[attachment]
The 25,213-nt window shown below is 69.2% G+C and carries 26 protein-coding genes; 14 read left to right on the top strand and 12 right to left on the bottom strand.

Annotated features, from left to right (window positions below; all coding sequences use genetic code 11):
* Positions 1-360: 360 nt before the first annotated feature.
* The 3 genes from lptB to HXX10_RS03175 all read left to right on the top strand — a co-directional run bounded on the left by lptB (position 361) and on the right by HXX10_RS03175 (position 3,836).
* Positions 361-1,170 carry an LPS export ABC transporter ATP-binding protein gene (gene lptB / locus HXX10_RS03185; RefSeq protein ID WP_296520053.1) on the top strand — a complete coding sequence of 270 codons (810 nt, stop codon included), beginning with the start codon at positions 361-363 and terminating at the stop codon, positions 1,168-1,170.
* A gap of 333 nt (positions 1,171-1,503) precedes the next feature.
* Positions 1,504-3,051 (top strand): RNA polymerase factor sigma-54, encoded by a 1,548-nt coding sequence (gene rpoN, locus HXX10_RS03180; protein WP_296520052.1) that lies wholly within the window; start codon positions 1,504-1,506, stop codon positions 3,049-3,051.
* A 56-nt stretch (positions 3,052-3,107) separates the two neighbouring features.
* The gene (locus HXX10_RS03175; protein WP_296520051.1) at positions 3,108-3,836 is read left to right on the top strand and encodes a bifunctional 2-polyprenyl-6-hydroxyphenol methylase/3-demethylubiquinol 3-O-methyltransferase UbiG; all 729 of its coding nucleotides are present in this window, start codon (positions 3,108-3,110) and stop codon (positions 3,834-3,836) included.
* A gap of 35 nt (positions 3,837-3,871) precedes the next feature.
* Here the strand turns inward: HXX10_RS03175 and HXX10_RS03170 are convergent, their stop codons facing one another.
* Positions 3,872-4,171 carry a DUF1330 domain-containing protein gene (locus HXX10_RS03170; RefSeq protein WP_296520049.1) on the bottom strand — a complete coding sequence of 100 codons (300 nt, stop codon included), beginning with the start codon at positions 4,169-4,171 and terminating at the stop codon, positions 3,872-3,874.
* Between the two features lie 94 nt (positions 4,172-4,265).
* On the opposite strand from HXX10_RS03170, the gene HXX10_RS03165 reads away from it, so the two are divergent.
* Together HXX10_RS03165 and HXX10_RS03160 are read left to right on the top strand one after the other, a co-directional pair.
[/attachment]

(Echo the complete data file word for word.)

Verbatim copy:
The 25,213-nt window shown below is 69.2% G+C and carries 26 protein-coding genes; 14 read left to right on the top strand and 12 right to left on the bottom strand.

Annotated features, from left to right (window positions below; all coding sequences use genetic code 11):
* Positions 1-360: 360 nt before the first annotated feature.
* The 3 genes from lptB to HXX10_RS03175 all read left to right on the top strand — a co-directional run bounded on the left by lptB (position 361) and on the right by HXX10_RS03175 (position 3,836).
* Positions 361-1,170 carry an LPS export ABC transporter ATP-binding protein gene (gene lptB / locus HXX10_RS03185; RefSeq protein ID WP_296520053.1) on the top strand — a complete coding sequence of 270 codons (810 nt, stop codon included), beginning with the start codon at positions 361-363 and terminating at the stop codon, positions 1,168-1,170.
* A gap of 333 nt (positions 1,171-1,503) precedes the next feature.
* Positions 1,504-3,051 (top strand): RNA polymerase factor sigma-54, encoded by a 1,548-nt coding sequence (gene rpoN, locus HXX10_RS03180; protein WP_296520052.1) that lies wholly within the window; start codon positions 1,504-1,506, stop codon positions 3,049-3,051.
* A 56-nt stretch (positions 3,052-3,107) separates the two neighbouring features.
* The gene (locus HXX10_RS03175; protein WP_296520051.1) at positions 3,108-3,836 is read left to right on the top strand and encodes a bifunctional 2-polyprenyl-6-hydroxyphenol methylase/3-demethylubiquinol 3-O-methyltransferase UbiG; all 729 of its coding nucleotides are present in this window, start codon (positions 3,108-3,110) and stop codon (positions 3,834-3,836) included.
* A gap of 35 nt (positions 3,837-3,871) precedes the next feature.
* Here the strand turns inward: HXX10_RS03175 and HXX10_RS03170 are convergent, their stop codons facing one another.
* Positions 3,872-4,171 carry a DUF1330 domain-containing protein gene (locus HXX10_RS03170; RefSeq protein WP_296520049.1) on the bottom strand — a complete coding sequence of 100 codons (300 nt, stop codon included), beginning with the start codon at positions 4,169-4,171 and terminating at the stop codon, positions 3,872-3,874.
* Between the two features lie 94 nt (positions 4,172-4,265).
* On the opposite strand from HXX10_RS03170, the gene HXX10_RS03165 reads away from it, so the two are divergent.
* Together HXX10_RS03165 and HXX10_RS03160 are read left to right on the top strand one after the other, a co-directional pair.